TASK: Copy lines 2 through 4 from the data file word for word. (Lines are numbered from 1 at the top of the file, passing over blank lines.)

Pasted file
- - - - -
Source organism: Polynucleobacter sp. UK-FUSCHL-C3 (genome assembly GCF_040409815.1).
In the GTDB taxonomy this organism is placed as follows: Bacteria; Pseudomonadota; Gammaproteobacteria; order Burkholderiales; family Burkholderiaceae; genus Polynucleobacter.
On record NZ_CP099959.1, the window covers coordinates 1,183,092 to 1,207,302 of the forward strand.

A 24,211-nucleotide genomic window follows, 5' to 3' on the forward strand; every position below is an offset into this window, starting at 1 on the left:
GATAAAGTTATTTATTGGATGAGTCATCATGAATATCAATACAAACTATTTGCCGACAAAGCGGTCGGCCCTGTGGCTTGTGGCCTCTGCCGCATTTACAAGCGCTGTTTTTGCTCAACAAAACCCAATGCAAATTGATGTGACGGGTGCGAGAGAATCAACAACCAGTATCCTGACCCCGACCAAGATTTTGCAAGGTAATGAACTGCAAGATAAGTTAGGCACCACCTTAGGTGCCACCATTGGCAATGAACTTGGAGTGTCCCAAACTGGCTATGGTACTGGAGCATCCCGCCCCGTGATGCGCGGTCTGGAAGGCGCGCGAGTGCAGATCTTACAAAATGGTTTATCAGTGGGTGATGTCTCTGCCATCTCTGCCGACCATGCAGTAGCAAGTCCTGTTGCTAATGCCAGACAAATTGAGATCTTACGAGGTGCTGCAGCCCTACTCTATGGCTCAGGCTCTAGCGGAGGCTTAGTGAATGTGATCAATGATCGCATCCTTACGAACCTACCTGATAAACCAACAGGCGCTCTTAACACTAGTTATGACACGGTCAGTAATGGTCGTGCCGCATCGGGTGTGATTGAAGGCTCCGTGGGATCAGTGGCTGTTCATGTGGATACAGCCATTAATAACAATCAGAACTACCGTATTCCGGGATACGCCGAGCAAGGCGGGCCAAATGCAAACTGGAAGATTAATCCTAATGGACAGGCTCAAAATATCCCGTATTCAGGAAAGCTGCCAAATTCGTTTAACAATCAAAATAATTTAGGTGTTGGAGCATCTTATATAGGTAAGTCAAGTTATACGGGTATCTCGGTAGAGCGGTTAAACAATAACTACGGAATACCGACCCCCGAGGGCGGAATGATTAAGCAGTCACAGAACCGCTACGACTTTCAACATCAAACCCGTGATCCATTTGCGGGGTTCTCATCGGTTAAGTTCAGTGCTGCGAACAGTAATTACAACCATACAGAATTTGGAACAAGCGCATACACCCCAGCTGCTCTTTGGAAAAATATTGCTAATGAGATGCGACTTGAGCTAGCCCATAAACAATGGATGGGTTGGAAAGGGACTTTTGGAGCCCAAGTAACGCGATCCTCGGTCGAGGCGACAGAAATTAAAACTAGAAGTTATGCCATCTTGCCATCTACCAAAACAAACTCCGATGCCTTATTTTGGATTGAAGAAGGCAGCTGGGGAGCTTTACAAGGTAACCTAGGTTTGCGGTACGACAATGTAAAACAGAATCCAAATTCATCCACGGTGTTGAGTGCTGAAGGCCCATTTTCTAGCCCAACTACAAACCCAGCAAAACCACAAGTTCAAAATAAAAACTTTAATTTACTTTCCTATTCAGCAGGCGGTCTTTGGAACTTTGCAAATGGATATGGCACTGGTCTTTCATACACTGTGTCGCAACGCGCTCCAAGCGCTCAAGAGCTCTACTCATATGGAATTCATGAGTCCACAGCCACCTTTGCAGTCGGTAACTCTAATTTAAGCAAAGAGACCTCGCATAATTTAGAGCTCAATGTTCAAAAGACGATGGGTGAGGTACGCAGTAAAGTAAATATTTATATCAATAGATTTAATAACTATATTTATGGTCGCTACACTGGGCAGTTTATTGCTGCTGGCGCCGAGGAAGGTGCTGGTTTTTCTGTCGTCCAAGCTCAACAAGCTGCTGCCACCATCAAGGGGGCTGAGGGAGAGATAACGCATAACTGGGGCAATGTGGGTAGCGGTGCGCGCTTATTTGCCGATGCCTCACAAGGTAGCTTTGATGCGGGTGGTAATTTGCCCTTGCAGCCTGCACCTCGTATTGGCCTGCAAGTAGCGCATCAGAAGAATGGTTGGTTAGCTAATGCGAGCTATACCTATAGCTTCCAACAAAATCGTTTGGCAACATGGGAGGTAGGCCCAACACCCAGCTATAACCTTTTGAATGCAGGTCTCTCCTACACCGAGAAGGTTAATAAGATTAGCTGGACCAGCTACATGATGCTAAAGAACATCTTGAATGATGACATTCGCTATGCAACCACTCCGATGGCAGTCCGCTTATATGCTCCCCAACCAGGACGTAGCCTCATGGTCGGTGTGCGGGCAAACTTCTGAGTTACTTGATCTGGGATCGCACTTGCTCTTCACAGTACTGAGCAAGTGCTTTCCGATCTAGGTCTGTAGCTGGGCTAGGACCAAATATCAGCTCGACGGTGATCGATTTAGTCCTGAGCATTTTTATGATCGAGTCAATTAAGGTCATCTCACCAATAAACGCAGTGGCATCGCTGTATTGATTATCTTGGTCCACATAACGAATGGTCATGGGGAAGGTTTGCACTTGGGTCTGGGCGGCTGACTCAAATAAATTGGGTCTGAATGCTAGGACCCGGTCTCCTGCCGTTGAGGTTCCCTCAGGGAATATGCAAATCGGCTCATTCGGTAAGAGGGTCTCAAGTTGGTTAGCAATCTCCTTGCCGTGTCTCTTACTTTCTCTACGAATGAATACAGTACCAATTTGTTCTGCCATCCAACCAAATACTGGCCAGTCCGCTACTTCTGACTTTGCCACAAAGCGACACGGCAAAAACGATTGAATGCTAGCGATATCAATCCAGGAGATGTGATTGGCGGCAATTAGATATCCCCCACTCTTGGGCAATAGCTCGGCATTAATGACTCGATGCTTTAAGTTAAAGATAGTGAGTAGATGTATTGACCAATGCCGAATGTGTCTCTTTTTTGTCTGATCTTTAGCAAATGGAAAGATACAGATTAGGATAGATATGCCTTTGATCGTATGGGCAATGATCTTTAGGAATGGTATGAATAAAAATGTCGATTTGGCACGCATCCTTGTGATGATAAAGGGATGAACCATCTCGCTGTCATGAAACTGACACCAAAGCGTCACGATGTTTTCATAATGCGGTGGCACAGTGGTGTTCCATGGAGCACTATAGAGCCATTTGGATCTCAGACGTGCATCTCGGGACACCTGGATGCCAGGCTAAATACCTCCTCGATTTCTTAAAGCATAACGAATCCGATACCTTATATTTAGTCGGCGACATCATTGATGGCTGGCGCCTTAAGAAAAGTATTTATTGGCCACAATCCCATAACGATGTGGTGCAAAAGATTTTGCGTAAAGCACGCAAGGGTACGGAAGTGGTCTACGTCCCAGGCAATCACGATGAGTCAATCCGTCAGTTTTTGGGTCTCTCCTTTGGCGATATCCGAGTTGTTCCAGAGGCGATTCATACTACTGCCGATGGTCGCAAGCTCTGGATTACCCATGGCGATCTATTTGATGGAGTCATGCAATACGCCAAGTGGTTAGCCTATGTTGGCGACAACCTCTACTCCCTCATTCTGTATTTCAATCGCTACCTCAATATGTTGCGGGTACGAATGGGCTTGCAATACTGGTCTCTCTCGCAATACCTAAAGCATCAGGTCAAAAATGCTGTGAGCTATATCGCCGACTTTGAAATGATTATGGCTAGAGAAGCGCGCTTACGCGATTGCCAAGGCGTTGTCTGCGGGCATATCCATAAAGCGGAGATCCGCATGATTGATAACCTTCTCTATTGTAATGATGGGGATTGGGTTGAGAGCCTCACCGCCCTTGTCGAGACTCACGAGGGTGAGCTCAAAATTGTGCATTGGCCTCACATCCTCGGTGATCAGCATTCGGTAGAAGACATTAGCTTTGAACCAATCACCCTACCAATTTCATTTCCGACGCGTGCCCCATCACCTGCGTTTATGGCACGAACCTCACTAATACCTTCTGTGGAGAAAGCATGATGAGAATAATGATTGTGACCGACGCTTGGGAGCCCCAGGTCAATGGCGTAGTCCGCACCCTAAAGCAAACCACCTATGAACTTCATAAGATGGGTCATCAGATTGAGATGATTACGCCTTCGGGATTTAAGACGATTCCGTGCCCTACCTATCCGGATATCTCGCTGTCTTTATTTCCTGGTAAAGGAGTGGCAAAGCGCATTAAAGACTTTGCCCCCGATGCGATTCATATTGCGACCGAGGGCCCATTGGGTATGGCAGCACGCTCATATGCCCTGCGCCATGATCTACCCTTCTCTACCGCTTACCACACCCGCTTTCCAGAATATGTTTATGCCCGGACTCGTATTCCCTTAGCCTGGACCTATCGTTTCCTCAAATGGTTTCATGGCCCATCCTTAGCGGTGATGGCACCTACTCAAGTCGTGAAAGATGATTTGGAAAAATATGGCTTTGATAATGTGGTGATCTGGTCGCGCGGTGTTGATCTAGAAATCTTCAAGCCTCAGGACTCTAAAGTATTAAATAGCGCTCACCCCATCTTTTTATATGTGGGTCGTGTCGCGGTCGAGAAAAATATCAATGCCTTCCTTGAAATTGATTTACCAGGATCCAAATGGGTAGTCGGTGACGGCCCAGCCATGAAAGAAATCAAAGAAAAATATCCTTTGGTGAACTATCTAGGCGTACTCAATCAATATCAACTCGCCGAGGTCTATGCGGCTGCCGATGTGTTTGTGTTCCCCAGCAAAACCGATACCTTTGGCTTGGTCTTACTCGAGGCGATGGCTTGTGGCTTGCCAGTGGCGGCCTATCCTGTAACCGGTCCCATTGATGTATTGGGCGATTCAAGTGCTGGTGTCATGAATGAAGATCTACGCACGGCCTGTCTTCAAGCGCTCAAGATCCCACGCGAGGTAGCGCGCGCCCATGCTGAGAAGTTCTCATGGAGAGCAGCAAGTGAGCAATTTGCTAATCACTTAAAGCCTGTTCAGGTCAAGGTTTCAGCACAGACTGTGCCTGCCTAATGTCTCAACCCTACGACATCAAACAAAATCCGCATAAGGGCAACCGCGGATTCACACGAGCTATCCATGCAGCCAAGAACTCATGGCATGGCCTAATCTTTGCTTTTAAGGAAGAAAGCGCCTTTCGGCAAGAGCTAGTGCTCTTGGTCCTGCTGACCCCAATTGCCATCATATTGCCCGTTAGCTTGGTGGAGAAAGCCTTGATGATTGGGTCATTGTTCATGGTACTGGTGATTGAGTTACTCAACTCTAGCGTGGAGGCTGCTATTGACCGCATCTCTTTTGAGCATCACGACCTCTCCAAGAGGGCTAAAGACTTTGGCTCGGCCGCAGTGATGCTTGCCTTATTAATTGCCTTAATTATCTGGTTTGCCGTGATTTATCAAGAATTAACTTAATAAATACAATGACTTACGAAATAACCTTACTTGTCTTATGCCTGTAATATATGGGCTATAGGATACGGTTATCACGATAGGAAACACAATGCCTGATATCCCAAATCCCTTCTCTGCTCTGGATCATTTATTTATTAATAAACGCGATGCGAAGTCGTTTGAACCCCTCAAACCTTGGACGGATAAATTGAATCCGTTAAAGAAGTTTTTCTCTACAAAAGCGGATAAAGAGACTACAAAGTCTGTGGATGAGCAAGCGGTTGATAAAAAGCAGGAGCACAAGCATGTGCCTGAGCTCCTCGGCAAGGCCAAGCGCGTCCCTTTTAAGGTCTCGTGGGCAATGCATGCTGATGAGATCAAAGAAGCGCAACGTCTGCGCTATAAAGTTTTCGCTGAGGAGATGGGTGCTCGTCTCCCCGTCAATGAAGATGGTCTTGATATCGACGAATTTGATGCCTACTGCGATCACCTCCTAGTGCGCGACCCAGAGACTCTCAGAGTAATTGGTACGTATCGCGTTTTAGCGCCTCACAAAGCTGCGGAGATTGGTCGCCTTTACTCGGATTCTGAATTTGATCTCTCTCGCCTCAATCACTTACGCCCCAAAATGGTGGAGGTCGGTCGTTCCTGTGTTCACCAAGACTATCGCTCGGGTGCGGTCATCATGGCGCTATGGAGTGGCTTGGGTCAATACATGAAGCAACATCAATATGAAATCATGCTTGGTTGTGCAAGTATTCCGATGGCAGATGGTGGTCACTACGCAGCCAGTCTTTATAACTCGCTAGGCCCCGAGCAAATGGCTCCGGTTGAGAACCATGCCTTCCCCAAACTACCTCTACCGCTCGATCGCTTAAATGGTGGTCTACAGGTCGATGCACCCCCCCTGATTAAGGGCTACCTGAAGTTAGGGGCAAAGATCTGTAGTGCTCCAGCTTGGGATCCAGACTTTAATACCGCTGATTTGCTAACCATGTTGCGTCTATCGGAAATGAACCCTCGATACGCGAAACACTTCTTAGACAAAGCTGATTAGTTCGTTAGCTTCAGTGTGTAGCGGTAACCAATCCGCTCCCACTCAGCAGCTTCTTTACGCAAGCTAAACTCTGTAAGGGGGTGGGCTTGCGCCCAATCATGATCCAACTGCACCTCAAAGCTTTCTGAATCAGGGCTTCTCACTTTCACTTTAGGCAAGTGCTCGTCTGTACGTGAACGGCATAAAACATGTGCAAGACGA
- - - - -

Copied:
In the GTDB taxonomy this organism is placed as follows: Bacteria; Pseudomonadota; Gammaproteobacteria; order Burkholderiales; family Burkholderiaceae; genus Polynucleobacter.
On record NZ_CP099959.1, the window covers coordinates 1,183,092 to 1,207,302 of the forward strand.

A 24,211-nucleotide genomic window follows, 5' to 3' on the forward strand; every position below is an offset into this window, starting at 1 on the left: